Vivian Blanco is a former primary care doctor who practiced holistic medicine in West Olympia for 17 years of her career. She educated her patients on lifestyle changes including nutrition, exercise and stress reduction, which including often “prescribing” people to get outside more. She finally decided to take her own advice, retired from practicing medicine and headed into the forest. In 2022 she started Back to the Forest Photography.
ThurstonTalk: What made you start hiking in 2017?
Vivian: In the summer of 2017, I fell in love with hiking after visiting the Staircase Rapids Loop Trail in the Olympic National Park. Walking along the North Fork of the Skokomish River, surrounded by old growth forest, I was transfixed by the peacefulness and the realization that we are part of this much larger context, this natural world that we need to enjoy and celebrate and preserve. I was hooked.
ThurstonTalk: Why did you start telling your patients to ‘Go outside’?
Vivian: I started learning about the mounting scientific evidence on the health benefits of being in the natural world: stress reduction, blood pressure lowering, improved mood and cognition, lower risk of cancer.
There was a study published in the science journal Nature in 2001 that is still being quoted to this day. It reported that people in the US spent 87% of their time in enclosed buildings and 6% of their time in enclosed vehicles. That meant only 7% of their time was spent outdoors. And that was before the widespread use of smartphones and tablets, Xbox and Netflix.
I started encouraging my patients to go outside every day, even if it was on a neighborhood walk or out in their yard. Go touch a tree. Go smell a flower. Go watch a snail or a slug for a while. Go play. outside. I joined the growing movement of healthcare providers to prescribe and promote nature as medicine.
ThurstonTalk: Why did you decide to retire?
Vivian: Deepening my relationship with nature, I longed for a much simpler life, with a lot less stress, and where I could live more directly and be more connected to the natural world. After much reflection, I decided to close my medical practice and focus on my own health.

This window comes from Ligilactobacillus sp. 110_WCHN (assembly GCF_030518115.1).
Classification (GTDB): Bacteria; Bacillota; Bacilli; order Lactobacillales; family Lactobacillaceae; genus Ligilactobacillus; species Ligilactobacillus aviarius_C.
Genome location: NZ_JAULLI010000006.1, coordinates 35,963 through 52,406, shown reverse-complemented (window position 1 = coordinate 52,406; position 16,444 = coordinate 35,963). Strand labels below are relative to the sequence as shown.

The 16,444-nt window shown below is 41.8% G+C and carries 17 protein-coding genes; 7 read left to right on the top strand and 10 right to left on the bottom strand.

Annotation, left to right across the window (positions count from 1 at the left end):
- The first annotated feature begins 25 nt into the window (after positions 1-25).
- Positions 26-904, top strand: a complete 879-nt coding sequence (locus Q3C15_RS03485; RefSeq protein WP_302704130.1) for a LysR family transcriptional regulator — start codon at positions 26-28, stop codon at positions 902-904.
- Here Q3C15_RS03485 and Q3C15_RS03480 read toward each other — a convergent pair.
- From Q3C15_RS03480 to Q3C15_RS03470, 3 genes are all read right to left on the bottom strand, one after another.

I now walk in the forest for an hour every day. My partner and I are growing more and more of our own food and preserving it for the rest of the year. We have also been sleeping outdoors, in the forest on camping hammocks, every night, year-round, for nearly three years. During that time, we have also embarked on an effort to re-forest the five acres we call home.
ThurstonTalk: How did you get into photography?
Vivian: I had been photographing nature for years, but mainly with point-and-shoot cameras using automatic settings. I hadn’t taken the time to learn the fundamentals of photography. So, I started learning. I wanted to use my photography to inspire others to go out in nature and enjoy its healing properties. As a physician-turned-photographer, the concept of nature as medicine seemed, well, natural. And while I’m out there photographing nature, I got to benefit from the fresh air, the exercise, the quiet.
ThurstonTalk: What is macro-photography?
Vivian: I specialize in close-ups of flowers, but especially macro photography, which is using lens magnification to see tiny objects in life size or even greater. I not only wanted to bring nature into people’s indoor spaces, but to have them see things that the naked eye wouldn’t be able to. Nature creates incredible works of art on a daily basis on various scales and levels, from the very large to the microscopic. I just love that!
ThurstonTalk: What is your favorite thing to photograph?
Vivian: Honestly, I like to photograph any show that nature puts on. The colors, the textures, the patterns, the harmony, the peace. From the small to the large, from the magical to the mundane, made magical by the art of photography. More recently, I’ve fallen in love with the forest: lichen, fungi, insects, frogs, trees. It’s also a special treat to photograph beautiful mountains, especially when I had to hike or backpack to get there.
I also love playing with the light, since that is what photography is all about.
ThurstonTalk: What has photographing and observing nature taught you?
Vivian: Trees teach me to be patient and also to dance in the wind. Bamboo teaches me to be flexible and to bend in the face of adversity. Mountains teach me to be bold and brave and resilient. Wind teaches me non-resistance and to let things just pass right through me. Mosses teach me to appreciate diversity. Flowers teach me hope, because even after a long and hard winter, things will look up again. Rain teaches me gratitude for the abundance. Fungi teach me to seize the day, to be present in the moment, because tomorrow things may be totally different. Rocks teach me stillness. Above all, nature teaches me Love. We are all one. It’s so obvious.
To view more of Vivian’s work, and to purchase, visit the Back to Forest Photography website. New photos are added frequently, so check back often and, in the meantime, go outside and experience nature for yourself!